Video shot by survivors of the Camp Fire who escape for their lives shows just how terrifying this fire is


#1

Originally published at: https://boingboing.net/2018/11/09/video-shot-by-survivors-of-the.html


#2

That is wery wery super scawy. Call the troops out in a huwwy.


#3

I wonder how much smoke it takes to choke a car’s engine?


#4

I seriously doubt it would be possible for smoke density to be that high. I’d be more worried about all the plastic parts on modern cars melting.


#5

Yes, I suspect radiant heat is the real danger. I once drove past a gas station fire and was amazed by the heat hitting us 200 ft away.


#6

Yeah, I’d expect by the time the smoke density kills the engine, the smoke density has already killed the driver, plus the tires have melted.

All in all, that video was damned scary.


#7

Smoke or lack of oxygen. It actually doesn’t take much of a drop in oxygen to stall an engine. A modern vehicle’s ICE would stall at around a 25% drop in partial pressure of oxygen, which is very achievable in “bubbles” of air near a fire like that. Turbocharged vehicles would do better, as they pressurize what air is available (also why turbocharged engines perform better at high altitude). O2 sensors are usually downstream of the engine and thus pretty useless. The pressure or flow sensors that are upstream of the engine will send the wrong information to the ECU under low O2 concentrations and make the engine run rich, possibly stalling it.

TL;DR: Driving through a fire is a bad idea unless it’s the only way out.


#8

Too bad those people that were pulled off to the side had no way of knowing they would be in the clear if they drove for just thirty more seconds.


#9

Wildfires are one of the few effects of climate change I don’t get to experience and I’m so glad about that. That’s quite literally hell on earth. Damn.


#10

Yet.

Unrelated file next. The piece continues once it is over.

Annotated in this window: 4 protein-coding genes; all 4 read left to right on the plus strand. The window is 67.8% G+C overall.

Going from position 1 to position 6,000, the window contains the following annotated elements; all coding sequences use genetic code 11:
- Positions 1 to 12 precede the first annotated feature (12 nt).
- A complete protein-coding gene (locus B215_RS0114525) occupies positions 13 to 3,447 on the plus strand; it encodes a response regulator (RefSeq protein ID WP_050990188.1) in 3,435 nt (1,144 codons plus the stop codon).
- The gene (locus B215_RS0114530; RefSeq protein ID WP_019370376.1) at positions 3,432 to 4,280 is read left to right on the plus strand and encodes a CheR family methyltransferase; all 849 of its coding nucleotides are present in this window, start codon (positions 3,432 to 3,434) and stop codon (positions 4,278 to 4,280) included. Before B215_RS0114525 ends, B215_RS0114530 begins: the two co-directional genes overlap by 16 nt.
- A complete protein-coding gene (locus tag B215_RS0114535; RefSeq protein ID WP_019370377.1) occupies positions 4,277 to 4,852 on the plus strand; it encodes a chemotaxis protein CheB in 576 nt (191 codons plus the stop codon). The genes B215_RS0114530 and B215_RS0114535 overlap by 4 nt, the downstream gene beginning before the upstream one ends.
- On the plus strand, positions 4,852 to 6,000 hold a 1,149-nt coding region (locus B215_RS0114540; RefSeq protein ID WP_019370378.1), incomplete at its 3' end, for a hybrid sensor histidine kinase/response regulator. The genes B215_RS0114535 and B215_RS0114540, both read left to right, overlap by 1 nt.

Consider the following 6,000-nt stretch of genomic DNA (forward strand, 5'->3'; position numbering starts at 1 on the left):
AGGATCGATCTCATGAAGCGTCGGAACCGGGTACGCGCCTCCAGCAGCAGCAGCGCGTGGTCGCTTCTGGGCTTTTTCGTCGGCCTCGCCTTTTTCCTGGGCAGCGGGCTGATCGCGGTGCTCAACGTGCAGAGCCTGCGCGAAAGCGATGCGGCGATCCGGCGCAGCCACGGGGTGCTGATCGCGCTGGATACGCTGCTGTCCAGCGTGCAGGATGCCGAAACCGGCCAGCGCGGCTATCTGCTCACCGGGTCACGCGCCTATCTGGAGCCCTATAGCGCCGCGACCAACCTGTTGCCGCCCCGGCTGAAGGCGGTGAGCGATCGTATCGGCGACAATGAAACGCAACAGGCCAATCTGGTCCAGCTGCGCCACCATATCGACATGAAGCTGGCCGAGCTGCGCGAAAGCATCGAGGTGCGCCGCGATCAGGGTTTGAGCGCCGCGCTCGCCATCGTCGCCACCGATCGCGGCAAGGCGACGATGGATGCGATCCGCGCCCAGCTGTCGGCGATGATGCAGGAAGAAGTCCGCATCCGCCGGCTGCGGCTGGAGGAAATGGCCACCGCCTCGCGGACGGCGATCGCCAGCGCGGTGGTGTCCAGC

And 9 characters.


#11

Ah, but before it’s as hot here as it is in California, the sea will have risen enough to drown half the country.

tenor


#12

I’m pretty sure that they weren’t stopped, they were just driving at a more sensible speed given the visibility conditions.


#13

We can smell the fires from where I work and live; scary stuff indeed.


#14

One if the most terrifying aspects of the fire was that the smoke density was so bad many people could only guess which way was their best chance for escape.

The smoke is so bad in San Francisco that people have been walking around in dust masks all day, and we’re almost a 4-hour drive away. I can scarcely imagine what it’s like at the actual source.


#15

Aye; I just bought a new pack of masks today.

The wine country fires last year played sheer havoc with my respiratory system; both my kid and I got sick the week after.


#16

Remember that in our day and age that there is no event so terrible, no disaster so destructive, no loss of life so tragic that our President can’t find the time to compose a tweet to make things even worse.


#17

Trump is such a colossal, malignant sociopath that his tweet actually made me consider the possibility that the wildfires might be arson by a White House black ops team to punish a blue state that he loathes and despises.


#19

If I was in that car, I’d either be chanting “Fear is the mindkiller” or singing:

Zaglabor astragard!
Hootrimansion Bambriar!
Bangliatur Poosbladoooo!


#20